I learned very early on in life that you need to create a toolbox filled with your personal coping mechanisms, the things that help you survive through the hardest days and the biggest challenges.
As a child, my first shelter from the big, scary world was books.
During the first ten years of my life I was a sad, lonely, only child. My parents divorced when I was a toddler, and I was shuffled back and forth between two completely opposite homes. I became two different daughters. I acted one way around my open-minded, free-spirited mother in laid-back Santa Fe, New Mexico and another around my intimidating, career-driven father in cosmopolitan Denver, Colorado. I was what you might call a poor little rich girl.
During the school year, I lived with my artist and elementary school teacher mother, who wore thrift-store fashions and drove a beat-up station wagon covered in liberal bumper stickers. We lived in an artist commune; shopped at an organic co-op; and frequented yoga ashrams, art festivals, and spiritual seminars. While I was free to be myself, I was often the adult and my mother was the child, as she suffered from the effects of divorce, loneliness, fear and bipolarism.
Thanks to my wealthy father, I also wore brand-name clothes, attended elite private school summer camps, and took vacations to Europe and the Caribbean. But my father wasn’t a regular presence in my life. I only saw him during holidays and summers, and even then, I spent most of my time with the hired help. My father was a virtual stranger and was mostly neglectful, often critical, and always distant. The few times we were together, my father would simply read the Wall Street Journal, or we would awkwardly talk about “the weather.”
Growing up, I was an anomaly: the shy, nerdy tomboy with a bohemian mom and a millionaire dad, and my classmates didn’t know what to make of me or what to believe. I hardly knew what to think of myself. I was desperate to fit in and find my place in life.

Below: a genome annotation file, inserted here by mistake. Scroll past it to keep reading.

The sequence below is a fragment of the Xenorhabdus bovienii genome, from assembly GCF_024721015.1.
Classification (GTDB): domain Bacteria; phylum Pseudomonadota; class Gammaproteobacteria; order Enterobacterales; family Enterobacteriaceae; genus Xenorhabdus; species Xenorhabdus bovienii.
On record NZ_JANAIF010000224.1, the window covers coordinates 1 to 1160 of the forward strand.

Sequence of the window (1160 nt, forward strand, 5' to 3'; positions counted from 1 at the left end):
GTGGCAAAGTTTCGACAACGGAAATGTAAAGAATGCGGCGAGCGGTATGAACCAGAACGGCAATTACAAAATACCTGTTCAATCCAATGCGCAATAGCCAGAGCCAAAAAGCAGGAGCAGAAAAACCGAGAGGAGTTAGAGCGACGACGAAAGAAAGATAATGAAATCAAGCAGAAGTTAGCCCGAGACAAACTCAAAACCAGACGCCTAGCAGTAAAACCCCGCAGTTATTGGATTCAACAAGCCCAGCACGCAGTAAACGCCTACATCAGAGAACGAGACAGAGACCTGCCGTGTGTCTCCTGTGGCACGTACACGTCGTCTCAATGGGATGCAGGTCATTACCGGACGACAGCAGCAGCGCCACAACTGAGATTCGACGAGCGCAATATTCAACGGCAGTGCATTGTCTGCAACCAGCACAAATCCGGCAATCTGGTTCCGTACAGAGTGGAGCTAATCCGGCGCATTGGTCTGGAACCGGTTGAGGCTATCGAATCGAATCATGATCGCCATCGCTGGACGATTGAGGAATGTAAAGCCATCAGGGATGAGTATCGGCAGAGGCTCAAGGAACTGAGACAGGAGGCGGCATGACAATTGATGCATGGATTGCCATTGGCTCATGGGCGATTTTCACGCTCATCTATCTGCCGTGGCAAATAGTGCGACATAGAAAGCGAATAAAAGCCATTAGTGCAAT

I survived these feelings of being a lonely, misfit by finding comfort in books. As a toddler, I loved the “Little Bear” series by Else Minarik. I was enchanted by mother bear’s stories of her little bear and saw myself in the pages. I still remember numerous lines of Shel Silverstein’s whimsical poetry. The very first series of books I remember liking as a child were about a little witch with a cat named Gink called “Dorrie the Witch.” By the end of grade school, I walked to the Santa Fe Public Library every weekend to check out another edition of Nancy Drew. I read every book by Beverly Cleary, Judy Blume and Roald Dahl and was mesmerized by The Twenty-One Balloons. As an adult, I fell in love with magical realism, such as the works of Isabel Allende and Gabriel Garcia Marquez.
Now as I write my first memoir, I am greatly inspired by Trevor Noah’s “Born a Crime,” which showed the power of a good memoir to be relatable regardless of sex, race or class. Though on the surface I have nothing in common with a Southern African, male, comedian, I could relate to his pain from not feeling like he belonged anywhere.
With books, you can escape to another world or place in time and imagine yourself as an entirely different person (one who is much braver and is fighting much bigger battles than your own).
Link to inspiring books: >https://www.inc.com/christina-desmarais/25-of-the-most-inspiring-books-everyone-should-read.html